It would have been possible to protect the older citizens of this country without destroying the economy or interrupting general healthcare if the UK Government had reacted properly when it had all the required information, and examples of how to do it, from elsewhere. I absolutely dispute that any 'crime against humanity' has been committed by South Korea, Taiwan, Vietnam, Japan or New Zealand...The McGill study should be taken as a warning of what will happen if the SARS-CoV2 pandemic is allowed by venal and incompetent governments to overwhelm health systems. Examples from Cuba and Sub-Saharan Africa are already showing a different way forward.

    • 17 July 2020 at 12:08pm
      Charlie says: @ David Bevan
      Hi David, thanks for your response. I'm sorry you thought what I was advocating was letting old people die. I wasn't. What I'm saying is nothing that is being done supposedly to save the lives of old people can be reasonably argued to be doing this, while the other costs (economic, social, in excess deaths, or any which way you want to frame it) are quite clearly an order of magnitude larger, both domestically and globally. I don't know enough about the reality of life in New Zealand, Japan and the other countries you have listed in the aftermath of measures taken to argue the toss on this - we can agree that the UK approach constitutes the worst of all possible worlds – but the strictures on social distancing as a necessary part of containing this or future pandemics, even before we get onto masks, can only amount to the destruction of public life as we know it. When you then look at detail at what it means in terms of the provision of vital services, we are looking at something truly dystopian - hence why I consider what is happening to be a crime against humanity. This is also the reason to remind people that the average age of death is over 80 and I should have added that those dying in the UK have on average had 2.3 chronic health conditions. I believe the average life expectancy for people who move into old people's homes is 2-3 years, but I don't have a source for this. We are used to being told "we can't afford it" whenever measures are proposed that would improve people's lives in general, and this has been especially true in relation to the dire state of care for the elderly. Now there is apparently no end to the money we are willing to spend and collateral damage we should be willing to accept, supposedly in the name of saving these people's lives but in practice killing them off in greater numbers than ever before. Meanwhile hospitals, far from being overwhelmed, are empty. I suppose this must be what is meant by "protecting the NHS"...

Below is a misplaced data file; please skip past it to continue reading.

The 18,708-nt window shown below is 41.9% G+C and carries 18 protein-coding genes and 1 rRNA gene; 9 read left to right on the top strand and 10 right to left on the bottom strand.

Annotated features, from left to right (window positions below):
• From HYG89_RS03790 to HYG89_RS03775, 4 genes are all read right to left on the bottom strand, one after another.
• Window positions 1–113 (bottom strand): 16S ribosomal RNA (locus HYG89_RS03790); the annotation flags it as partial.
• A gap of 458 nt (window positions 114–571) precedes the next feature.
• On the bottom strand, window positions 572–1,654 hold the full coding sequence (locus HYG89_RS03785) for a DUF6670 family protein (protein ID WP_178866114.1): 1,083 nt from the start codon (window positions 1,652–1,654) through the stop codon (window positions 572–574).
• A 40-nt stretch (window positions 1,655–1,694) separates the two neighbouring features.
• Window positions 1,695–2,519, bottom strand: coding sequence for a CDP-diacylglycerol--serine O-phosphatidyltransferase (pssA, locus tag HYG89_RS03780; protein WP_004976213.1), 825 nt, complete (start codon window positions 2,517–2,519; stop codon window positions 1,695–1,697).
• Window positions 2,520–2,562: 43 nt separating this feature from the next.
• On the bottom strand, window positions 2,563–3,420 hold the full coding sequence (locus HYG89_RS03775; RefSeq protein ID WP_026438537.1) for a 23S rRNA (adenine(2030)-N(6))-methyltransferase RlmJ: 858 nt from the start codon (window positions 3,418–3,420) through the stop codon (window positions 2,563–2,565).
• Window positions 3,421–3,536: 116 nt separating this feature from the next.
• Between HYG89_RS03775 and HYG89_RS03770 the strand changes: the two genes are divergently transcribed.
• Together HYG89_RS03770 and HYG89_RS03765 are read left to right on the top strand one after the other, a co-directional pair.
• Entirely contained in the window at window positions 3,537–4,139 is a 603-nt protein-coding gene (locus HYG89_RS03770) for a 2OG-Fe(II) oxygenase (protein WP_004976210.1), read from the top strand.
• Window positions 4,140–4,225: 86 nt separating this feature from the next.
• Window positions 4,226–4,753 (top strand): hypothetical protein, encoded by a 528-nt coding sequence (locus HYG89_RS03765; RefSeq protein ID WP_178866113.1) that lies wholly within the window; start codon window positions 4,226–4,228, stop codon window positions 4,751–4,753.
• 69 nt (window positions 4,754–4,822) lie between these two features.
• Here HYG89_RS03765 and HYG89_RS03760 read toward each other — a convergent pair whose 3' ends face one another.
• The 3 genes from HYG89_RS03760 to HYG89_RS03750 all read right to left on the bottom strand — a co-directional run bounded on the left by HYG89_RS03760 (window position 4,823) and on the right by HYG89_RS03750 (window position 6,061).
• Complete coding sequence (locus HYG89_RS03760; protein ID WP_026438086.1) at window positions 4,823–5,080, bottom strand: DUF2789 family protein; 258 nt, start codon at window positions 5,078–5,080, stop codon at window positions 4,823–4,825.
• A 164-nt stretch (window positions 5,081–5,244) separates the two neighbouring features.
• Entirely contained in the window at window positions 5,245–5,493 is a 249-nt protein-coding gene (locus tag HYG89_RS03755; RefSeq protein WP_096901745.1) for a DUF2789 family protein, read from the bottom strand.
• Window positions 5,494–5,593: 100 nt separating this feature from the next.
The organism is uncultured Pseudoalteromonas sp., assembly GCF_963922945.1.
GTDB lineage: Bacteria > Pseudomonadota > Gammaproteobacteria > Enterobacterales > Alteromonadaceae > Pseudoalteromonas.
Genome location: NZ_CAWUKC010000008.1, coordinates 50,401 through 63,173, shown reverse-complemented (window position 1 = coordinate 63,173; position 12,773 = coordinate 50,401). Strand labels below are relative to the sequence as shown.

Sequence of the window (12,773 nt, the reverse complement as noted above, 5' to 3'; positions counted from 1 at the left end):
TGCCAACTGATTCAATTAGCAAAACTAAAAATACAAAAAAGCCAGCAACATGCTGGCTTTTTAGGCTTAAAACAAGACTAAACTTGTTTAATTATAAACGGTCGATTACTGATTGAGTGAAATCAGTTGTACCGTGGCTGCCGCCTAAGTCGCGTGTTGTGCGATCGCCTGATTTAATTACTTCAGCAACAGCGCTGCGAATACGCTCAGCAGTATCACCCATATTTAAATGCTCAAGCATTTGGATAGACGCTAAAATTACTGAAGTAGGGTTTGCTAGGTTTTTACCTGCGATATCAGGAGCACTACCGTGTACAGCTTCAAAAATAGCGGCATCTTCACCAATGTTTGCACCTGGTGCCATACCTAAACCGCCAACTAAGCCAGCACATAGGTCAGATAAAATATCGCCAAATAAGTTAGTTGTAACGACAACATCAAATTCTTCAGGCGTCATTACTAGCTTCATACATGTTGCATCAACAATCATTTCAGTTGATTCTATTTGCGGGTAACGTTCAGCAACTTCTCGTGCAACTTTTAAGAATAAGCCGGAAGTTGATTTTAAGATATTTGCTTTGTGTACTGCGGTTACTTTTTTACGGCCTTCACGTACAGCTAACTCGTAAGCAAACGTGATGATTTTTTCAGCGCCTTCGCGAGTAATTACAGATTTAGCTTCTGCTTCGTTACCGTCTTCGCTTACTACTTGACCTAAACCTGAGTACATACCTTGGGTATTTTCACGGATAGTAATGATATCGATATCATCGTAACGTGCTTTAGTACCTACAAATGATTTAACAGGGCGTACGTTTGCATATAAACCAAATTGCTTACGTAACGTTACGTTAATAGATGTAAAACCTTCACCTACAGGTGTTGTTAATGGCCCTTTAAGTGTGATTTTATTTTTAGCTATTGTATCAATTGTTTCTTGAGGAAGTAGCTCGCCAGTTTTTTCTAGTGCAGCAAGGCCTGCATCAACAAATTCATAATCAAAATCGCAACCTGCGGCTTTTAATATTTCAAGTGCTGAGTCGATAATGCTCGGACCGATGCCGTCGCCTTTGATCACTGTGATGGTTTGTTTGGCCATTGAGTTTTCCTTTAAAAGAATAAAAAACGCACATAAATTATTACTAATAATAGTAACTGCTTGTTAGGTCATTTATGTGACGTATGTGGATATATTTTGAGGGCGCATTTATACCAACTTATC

• 19 July 2020 at 6:18pm
      ralph wortley says: @ Charlie
      I can only cite the one old-age home, or "retirement estate" that I know personally, where the longest-standing resident is healthy and mobile after 30 years' residence. I don't know the average age at entry (probably around 60 to 65) but there are many women - fewer men - well into their nineties. Perhaps the fact that this is a middle-class paying establishment may be relevant: I know nothing at all of UK retirement or "care" homes.

    • 19 July 2020 at 6:21pm
      Charlie says: @ ralph wortley
      Different kettle of fish, I'm afraid.

  • 11 July 2020 at 9:04am
    neddy says:
    Many thanks for your post Ms Cousins.

  • 15 July 2020 at 11:32am
    Jesper Melbye-Hansen says:
    In Denmark, where I live, 24 people who were under 75 and didn’t suffer from other diseases have died from corona.
    Why almost nobody talks about this, and why the World is going mad because of corona is hard to understand. I think it tells us something about the State of our minds. I don’t think your respons in England (or in the USA) have been clever and I don’t know the Way we should have dealt with the disease, but the Way people have been treated for even starting the discussion about the matter is frightening.

    • 17 July 2020 at 1:38pm
      Charlie says: @ Jesper Melbye-Hansen
      This is the key point, yes. We can now see this in action re masks even clearer than we could with lockdown: the mockery and demonisation of anyone querying the efficacy of these measures and pointing to the other hazards introduced or exacerbated by them, which were and are easy to foresee. Regarding compulsory mask-wearing in all shops and most workplaces and interior public spaces, the insistence that this doesn't have profound implications (and that anyone who says it does must be a redneck or white van man) is bizarre. When we remember the furore over appropriate PPE in hospitals (i.e. not crappy paper masks), people's willingness to ignore the absence of scientific evidence that wearing masks reduces the risk of asymptomatic transmission is also astonishing.

      An interesting thought experiment. In an alternative 2020 where there was no pandemic, Boris Johnson's government pass a law to ban the wearing of a burka in all the places it is soon to be compulsory to wear a mask in our reality. The media unites as one not only to support this policy, but aggressively to ridicule those who object. People considering flouting the new rules are put off not only by the threat of a fine (which there could never be the resources consistently to enforce) but the response of the general public who have been propagandized into believing that people wearing a burka are a threat to them. What name would we give this political system?

  • 15 July 2020 at 5:01pm
    Graucho says:
    There is no easy painless way out of this misery. One has heard the argument that 75% of the fatalities were "old" anyway. Apart from that still having robbed them of a good many years it also means that 25% of fatalities weren't. In the case of the U.K. that equates to well over 10,000 death and counting.

    • 17 July 2020 at 2:14pm
      Charlie says: @ Graucho